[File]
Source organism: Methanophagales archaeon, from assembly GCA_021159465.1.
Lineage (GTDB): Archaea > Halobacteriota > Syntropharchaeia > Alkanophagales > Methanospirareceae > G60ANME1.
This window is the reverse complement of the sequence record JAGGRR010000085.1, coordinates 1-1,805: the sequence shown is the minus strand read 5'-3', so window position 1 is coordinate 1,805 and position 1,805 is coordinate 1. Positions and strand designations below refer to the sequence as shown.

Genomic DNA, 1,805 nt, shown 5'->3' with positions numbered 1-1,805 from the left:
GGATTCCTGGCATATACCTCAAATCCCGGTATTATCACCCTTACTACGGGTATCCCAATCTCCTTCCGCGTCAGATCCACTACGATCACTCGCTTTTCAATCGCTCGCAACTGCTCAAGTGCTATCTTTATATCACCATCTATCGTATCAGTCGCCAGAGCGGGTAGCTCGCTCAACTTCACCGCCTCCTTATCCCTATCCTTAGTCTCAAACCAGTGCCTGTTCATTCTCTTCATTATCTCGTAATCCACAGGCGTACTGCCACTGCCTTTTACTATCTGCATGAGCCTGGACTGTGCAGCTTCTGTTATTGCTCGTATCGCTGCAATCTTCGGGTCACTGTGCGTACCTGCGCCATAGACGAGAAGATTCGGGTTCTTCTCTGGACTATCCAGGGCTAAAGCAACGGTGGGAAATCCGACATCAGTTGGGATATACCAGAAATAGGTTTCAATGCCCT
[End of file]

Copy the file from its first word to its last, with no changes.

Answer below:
Source organism: Methanophagales archaeon, from assembly GCA_021159465.1.
Lineage (GTDB): Archaea > Halobacteriota > Syntropharchaeia > Alkanophagales > Methanospirareceae > G60ANME1.
This window is the reverse complement of the sequence record JAGGRR010000085.1, coordinates 1-1,805: the sequence shown is the minus strand read 5'-3', so window position 1 is coordinate 1,805 and position 1,805 is coordinate 1. Positions and strand designations below refer to the sequence as shown.

Genomic DNA, 1,805 nt, shown 5'->3' with positions numbered 1-1,805 from the left:
GGATTCCTGGCATATACCTCAAATCCCGGTATTATCACCCTTACTACGGGTATCCCAATCTCCTTCCGCGTCAGATCCACTACGATCACTCGCTTTTCAATCGCTCGCAACTGCTCAAGTGCTATCTTTATATCACCATCTATCGTATCAGTCGCCAGAGCGGGTAGCTCGCTCAACTTCACCGCCTCCTTATCCCTATCCTTAGTCTCAAACCAGTGCCTGTTCATTCTCTTCATTATCTCGTAATCCACAGGCGTACTGCCACTGCCTTTTACTATCTGCATGAGCCTGGACTGTGCAGCTTCTGTTATTGCTCGTATCGCTGCAATCTTCGGGTCACTGTGCGTACCTGCGCCATAGACGAGAAGATTCGGGTTCTTCTCTGGACTATCCAGGGCTAAAGCAACGGTGGGAAATCCGACATCAGTTGGGATATACCAGAAATAGGTTTCAATGCCCT